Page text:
This was so delicious, rich and flavorful without being overly rich. Makes 6.

 

Pear Quick Bread with Buckwheat Honey, Apricots & Pecans

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I had three pears that were so ripe that eating them would have been a mess, so I peeled and mashed them with a fork and decided to try making a pear-based quick bread. I decided the molasses that I usually use for quick bread would overpower the pears and decided to use buckwheat honey instead. I also thought dried cranberries would not work well and opted for dried apricots, a milder flavor.  This takes no special equipment other than a bread pan.

  • 1/2 cup of butter
  • 1 cup sugar
  • 3 eggs
  • 1 cup mashed pears
  • 1/4 cup buckwheat honey
  • 2 cups flour
  • 1 tsp baking powder
  • 1 tsp cinnamon
  • 1 tsp powdered ginger
  • 1/2 tsp salt
  • 1/2 tsp cardamom
  • 1/2 cup dried apricots (chopped small)
  • 1.3 cup chopped pecan

Preheat to 300°

First cream 1/2 cup of butter with 1 cup of sugar. I use a whisk, but if you have a mixer, use it. I used room temperature butter, but you can take cold butter, cut it into pieces and then cream it with the whisk. Once the sugar and butter is light and creamy, fluffy even if you have the energy, add the eggs, one at a time, whisking them into the batter.

In a bowl, mix the mashed pears and buckwheat honey together. If you don’t have buckwheat honey, use regular honey, but use a little less. Buckwheat honey is not as sweet tasting.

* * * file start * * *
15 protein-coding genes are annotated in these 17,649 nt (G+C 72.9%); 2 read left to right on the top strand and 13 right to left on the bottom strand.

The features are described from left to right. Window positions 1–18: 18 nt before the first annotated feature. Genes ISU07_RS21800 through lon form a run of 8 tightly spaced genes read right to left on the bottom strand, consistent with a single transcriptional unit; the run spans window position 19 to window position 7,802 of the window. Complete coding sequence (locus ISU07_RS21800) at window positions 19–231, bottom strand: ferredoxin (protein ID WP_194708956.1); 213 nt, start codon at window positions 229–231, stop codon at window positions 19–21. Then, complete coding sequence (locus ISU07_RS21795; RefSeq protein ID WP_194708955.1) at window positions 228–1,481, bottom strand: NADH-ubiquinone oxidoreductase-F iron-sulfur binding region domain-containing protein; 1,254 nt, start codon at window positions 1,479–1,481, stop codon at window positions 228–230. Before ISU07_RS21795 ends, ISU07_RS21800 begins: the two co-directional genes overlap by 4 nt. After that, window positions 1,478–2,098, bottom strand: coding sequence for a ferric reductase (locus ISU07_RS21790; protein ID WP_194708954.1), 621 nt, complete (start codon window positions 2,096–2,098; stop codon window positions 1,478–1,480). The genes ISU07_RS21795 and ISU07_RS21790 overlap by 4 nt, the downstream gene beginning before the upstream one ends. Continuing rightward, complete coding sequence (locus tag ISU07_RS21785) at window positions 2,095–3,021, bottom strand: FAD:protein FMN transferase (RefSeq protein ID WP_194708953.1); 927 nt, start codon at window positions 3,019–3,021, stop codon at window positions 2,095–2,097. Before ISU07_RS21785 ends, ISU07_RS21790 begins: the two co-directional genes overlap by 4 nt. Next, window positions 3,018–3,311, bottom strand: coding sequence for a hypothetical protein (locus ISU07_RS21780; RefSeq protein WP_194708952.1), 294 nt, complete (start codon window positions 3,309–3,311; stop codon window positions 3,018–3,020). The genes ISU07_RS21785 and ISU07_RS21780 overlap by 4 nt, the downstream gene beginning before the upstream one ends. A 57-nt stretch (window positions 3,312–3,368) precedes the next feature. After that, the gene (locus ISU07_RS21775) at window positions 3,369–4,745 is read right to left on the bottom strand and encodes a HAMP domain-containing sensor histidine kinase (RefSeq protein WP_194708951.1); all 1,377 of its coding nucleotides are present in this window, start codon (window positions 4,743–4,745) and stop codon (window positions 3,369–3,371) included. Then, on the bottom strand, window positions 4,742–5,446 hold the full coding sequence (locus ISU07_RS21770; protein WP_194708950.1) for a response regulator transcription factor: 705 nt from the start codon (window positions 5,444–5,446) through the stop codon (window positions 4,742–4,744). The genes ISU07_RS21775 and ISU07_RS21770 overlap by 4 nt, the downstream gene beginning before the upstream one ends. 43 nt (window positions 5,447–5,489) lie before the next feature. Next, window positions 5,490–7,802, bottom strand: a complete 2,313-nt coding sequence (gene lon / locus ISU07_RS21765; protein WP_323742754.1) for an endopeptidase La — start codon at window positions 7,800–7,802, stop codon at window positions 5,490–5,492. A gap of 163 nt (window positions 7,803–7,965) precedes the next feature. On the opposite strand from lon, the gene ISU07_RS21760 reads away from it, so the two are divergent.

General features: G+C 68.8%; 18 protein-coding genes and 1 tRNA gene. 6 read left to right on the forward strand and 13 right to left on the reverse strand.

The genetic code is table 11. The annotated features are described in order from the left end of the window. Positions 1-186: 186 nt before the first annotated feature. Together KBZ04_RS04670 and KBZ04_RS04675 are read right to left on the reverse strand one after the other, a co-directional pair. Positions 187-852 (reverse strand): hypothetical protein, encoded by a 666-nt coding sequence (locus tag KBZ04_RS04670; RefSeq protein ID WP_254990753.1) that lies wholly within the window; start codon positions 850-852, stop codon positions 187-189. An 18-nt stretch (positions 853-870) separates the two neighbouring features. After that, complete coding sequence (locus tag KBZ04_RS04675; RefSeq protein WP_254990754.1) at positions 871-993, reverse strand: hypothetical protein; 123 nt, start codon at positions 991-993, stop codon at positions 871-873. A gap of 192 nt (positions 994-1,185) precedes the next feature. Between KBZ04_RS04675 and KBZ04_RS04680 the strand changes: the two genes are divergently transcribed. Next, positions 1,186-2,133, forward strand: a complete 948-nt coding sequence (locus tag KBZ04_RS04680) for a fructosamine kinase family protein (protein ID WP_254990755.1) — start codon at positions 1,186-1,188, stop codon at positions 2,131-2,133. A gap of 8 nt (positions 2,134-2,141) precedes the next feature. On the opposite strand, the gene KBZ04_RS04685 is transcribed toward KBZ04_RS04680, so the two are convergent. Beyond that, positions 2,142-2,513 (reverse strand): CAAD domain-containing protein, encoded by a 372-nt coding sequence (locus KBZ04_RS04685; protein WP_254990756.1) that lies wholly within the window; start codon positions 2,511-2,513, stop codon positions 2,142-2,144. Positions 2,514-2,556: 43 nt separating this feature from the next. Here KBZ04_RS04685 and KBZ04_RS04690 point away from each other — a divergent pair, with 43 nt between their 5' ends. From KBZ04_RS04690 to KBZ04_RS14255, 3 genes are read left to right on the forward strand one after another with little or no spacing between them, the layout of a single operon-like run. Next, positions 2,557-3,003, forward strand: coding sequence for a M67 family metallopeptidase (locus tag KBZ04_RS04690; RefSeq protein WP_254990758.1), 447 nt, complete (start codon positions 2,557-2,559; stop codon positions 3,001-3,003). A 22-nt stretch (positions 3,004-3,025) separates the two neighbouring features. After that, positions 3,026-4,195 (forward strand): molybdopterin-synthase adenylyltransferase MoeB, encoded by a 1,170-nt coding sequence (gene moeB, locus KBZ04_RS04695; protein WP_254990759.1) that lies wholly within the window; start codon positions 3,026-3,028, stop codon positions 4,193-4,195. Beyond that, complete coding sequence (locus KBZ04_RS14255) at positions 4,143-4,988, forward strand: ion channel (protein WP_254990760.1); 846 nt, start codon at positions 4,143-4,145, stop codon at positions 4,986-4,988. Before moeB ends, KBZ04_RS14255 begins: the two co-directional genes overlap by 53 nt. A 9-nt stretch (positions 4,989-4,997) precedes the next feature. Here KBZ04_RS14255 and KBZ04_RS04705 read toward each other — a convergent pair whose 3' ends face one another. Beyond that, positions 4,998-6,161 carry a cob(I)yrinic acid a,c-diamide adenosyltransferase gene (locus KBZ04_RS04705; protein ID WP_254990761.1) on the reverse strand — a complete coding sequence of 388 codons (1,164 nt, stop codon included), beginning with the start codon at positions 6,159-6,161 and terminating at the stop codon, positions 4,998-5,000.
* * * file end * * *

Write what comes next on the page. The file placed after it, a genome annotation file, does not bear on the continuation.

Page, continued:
In another bowl, mix the flour and spices.

Add the pear mixture and the flour mixture about 1/3 at a time, so you blend thoroughly, first the pears, then the flour, pears, flour, pears, and flour.

Finally gently fold in the pecans and the dried apricots.

Pour the batter in the greased bread pan and bake for about 90 minutes. Test with a knife after an hour or so and see if it comes out dry. My bread pan is one of those very thick insulated ones, so I need 90 minutes, but a thin bread pan will cook faster.

Oatmeal Scones with Dried Cranberries and Pecans

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These are incredibly easy scones that take less than 30 minutes from start to finish.

Preheat oven to 425° Fahrenheit. Most recipes start with preheat and your oven is heated up long before your recipe is mixed. Not with this, even starting to preheat before you mix one thing, you might have to wait to get to 425.

In a large bowl, mix the following dry ingredients:

  • 2 cups rolled oats
  • 1 1/2 cup white flour
  • 1/4 cup white sugar
  • 4 teaspoons baking powder
  • 1/2 teaspoon salt
  • 1/2 cup chopped pecans
  • 1/2 cup dried cranberries

Combine the following wet ingredients in another bowl. Pour them into the dry. You can make a little well in the dry ingredients to pour the wet in as that makes it just a bit easier to mix.

  • 1 egg, beaten until frothy
  • 1/3 cup milk
  • 1 cup of melted butter

Note: This recipe is so forgiving it does not care whether you melt the butter and add it with the milk and egg or if you mix cold butter into the dry mixture by hand until it is crumbly. You can choose. Either method has the same result. It is just slightly easier and faster to melt the butter in the microwave for 45 seconds or so.

Mix the ingredients so all the dry is incorporated. It will be a wet, sticky dough.

Put parchment paper on cookie sheet.

If you are ambitious, you can flour a board and roll it out into two circles about 1/2 thick and cut each circle into 4 pie-size wedges. I think it is just easier to roll out eight balls of dough and press them into 1/2 thick little rounds. Separate them so they are not touching.

Bake 15 minutes in the preheated oven, until risen and browned.

You can serve warm with some butter, jam or cream cheese, but I like them plain with nothing else, warm or cold.

Makes 8 scones.